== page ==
- Sentence Stems
- Talk Roles
- Primary Talk Detectives
Having discussion guidelines in place ensured that all the students participated in the discussion. This was extremely important due to the age range of the students participating. As was their ability to listen, value each other’s contributions and build on the ideas of others. This enabled the conversation to flow and improved the outcomes of the discussion. It was important that student’s felt their Council was run by them and that they felt empowered to make their own decisions. Therefore, the balance of adult to student talk was very much weighted towards the students.
At the end of the intervention I repeated the staff and student questionnaires to assess whether the students felt that their confidence had improved, and if their teachers agreed. The impact data shows that the students’ confidence levels have risen in all areas which is extremely encouraging.
However, due to the nature of the project, there was no control group and so it is difficult to say whether student confidence levels would have increased despite the intervention. Whilst the Impact Project was taking place, staff at school were also taking part in a programme of professional development for oracy, making changes to their own classroom practice. This could also have had a positive impact on the skills and confidence levels of the students within the Student Council.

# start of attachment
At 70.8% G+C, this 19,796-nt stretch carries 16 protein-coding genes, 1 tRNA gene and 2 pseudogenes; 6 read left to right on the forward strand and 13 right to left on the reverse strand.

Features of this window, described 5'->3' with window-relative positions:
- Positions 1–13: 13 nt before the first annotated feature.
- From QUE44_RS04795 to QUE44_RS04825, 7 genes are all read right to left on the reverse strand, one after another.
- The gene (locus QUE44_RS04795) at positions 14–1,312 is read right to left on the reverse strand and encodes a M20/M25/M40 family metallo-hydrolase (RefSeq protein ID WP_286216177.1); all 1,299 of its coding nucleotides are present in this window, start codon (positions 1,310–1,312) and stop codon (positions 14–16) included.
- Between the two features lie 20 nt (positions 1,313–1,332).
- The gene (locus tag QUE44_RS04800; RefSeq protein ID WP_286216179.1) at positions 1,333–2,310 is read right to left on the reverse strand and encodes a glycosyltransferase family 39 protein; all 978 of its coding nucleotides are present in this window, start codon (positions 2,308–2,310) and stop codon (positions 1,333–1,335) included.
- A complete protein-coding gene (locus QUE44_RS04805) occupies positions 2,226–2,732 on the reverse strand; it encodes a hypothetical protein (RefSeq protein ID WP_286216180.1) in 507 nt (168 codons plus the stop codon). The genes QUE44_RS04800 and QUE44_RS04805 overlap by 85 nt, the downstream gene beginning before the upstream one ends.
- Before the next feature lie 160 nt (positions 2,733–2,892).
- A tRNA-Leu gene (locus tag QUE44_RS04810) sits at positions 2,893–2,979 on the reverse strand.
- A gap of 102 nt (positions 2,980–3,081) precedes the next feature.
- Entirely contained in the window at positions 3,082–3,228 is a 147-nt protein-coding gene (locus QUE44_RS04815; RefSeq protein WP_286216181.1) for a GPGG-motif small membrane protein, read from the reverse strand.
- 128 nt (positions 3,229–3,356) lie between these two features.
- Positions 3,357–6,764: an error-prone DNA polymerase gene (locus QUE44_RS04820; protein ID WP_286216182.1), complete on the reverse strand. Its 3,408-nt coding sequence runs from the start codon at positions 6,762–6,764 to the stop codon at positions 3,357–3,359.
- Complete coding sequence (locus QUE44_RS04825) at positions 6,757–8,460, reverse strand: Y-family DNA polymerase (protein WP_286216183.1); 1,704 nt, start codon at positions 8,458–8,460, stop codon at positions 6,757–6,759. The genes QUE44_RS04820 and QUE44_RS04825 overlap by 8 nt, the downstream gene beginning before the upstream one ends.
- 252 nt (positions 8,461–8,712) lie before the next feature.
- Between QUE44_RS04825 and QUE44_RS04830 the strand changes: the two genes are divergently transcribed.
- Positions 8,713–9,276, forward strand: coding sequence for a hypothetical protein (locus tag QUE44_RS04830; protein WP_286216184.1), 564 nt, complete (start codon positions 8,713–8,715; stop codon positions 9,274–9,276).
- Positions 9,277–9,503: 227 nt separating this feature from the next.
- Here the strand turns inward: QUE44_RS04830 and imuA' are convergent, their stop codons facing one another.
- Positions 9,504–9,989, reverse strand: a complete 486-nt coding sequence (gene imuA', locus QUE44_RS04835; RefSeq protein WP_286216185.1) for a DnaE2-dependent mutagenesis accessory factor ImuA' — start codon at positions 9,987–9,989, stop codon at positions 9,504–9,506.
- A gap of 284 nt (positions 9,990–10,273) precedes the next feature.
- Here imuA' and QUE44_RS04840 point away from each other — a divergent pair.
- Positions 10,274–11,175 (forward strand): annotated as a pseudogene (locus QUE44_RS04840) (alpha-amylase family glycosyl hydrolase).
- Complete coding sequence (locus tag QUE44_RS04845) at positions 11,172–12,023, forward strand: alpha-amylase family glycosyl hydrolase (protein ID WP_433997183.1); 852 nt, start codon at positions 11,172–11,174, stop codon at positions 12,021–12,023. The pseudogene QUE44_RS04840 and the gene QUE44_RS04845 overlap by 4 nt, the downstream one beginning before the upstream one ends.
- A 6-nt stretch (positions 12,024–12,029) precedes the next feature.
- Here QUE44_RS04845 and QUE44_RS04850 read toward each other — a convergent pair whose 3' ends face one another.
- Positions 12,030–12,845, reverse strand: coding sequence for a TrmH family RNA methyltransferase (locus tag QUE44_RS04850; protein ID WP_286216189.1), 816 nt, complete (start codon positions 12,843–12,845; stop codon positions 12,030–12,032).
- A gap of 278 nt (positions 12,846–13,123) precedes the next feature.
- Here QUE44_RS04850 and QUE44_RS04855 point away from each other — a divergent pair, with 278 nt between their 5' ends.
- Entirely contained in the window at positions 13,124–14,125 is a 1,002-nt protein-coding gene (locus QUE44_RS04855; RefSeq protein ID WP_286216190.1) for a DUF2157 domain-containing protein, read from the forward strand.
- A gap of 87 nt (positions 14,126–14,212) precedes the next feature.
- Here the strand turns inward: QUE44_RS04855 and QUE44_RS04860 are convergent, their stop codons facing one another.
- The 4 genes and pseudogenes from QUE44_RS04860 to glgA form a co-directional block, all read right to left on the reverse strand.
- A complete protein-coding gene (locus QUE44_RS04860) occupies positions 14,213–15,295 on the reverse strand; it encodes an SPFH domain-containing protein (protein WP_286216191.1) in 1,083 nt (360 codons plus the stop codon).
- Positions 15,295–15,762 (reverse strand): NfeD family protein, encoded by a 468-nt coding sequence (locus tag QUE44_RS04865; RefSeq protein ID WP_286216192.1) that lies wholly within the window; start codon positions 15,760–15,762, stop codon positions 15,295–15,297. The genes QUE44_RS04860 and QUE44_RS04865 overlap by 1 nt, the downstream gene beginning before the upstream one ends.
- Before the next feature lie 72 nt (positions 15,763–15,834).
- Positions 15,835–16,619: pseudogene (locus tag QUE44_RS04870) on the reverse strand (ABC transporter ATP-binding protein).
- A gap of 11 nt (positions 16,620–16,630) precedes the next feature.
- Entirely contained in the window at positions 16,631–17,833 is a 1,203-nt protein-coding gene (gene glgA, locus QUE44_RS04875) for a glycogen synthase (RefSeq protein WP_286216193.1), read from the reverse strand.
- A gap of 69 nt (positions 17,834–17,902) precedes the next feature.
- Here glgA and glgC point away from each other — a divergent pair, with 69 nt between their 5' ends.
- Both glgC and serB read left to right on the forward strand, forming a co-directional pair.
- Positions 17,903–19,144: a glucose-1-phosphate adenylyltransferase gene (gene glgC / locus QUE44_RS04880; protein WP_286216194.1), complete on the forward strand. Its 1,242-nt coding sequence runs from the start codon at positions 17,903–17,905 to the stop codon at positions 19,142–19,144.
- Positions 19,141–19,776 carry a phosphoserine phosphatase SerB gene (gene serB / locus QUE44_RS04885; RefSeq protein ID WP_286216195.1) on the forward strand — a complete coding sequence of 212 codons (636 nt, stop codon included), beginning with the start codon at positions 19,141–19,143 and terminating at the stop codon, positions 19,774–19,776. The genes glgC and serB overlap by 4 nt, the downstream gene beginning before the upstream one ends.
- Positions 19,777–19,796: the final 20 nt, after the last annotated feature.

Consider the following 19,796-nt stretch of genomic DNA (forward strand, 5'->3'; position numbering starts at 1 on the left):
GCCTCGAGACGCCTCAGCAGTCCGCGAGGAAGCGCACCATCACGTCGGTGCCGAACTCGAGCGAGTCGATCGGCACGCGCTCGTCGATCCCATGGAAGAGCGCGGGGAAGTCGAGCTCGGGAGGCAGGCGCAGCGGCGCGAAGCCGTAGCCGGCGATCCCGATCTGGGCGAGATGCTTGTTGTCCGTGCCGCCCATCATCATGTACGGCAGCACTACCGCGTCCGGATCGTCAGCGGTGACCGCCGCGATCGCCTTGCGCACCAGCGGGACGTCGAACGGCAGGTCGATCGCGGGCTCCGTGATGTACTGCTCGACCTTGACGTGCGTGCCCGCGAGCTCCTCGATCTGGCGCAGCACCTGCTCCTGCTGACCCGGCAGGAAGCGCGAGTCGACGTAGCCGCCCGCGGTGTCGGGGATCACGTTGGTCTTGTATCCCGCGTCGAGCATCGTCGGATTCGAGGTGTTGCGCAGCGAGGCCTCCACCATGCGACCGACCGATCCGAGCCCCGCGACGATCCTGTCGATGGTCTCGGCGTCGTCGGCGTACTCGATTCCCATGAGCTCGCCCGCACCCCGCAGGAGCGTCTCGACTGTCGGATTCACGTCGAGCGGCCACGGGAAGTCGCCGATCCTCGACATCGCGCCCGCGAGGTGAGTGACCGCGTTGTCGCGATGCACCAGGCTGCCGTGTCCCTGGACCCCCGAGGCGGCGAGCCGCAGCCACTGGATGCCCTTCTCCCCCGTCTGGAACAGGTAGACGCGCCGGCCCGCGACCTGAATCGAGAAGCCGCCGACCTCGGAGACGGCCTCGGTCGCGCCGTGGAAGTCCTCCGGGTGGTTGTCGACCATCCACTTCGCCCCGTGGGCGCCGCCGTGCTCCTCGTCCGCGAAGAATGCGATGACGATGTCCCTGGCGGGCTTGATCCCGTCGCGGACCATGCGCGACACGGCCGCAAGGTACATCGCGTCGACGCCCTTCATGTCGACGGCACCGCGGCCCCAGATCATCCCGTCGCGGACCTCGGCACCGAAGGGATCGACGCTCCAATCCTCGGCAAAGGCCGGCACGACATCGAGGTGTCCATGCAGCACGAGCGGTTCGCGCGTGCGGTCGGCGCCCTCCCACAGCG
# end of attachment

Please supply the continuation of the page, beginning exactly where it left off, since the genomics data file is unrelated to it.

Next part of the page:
The data collected was also subjective as it was based on staff and student perceptions of their own confidence. Students may, for example, feel confident in their ability to talk in a range of different scenarios, but this does not necessarily mean that they are effective. As noted by Alexander (2013), confidence cannot be looked at in isolation; not only is a student’s ability to speak in front of an audience important but also their understanding of the concepts they are talking about.
As the project was run by a member of school staff and the students who had been voted into the Council would have been participating regardless of the project, there was very little concern about ethics. Also, the Hawthorn Effect was considered as it was important to not skew the results by explaining too much about the project. As a result, a retrospective consent letter was issued to all participants.
It soon became clear that even though the context of the discussions being undertaken were within the realms of the student’s experience, they did not have enough knowledge of the possible improvements that could be made to contribute confidently to a discussion. For example, during a discussion on improving lunchtime provision, students’ initial responses were limited. To improve this, I introduced a range of stimuli for students to discuss. For example, exploring a Chinese school’s lunchtime provision. As a result of this students decided that they would adopt the ‘table monitor’ model.
It was also essential to ensure that students respected each other and listened to their peer’s contributions carefully. To do this we introduced the idea of ‘tracking the speaker’, developed by Doug Lemov (2015) to ensure that students engaged with and listened to the opinions of their peers, rather than just those of the teacher.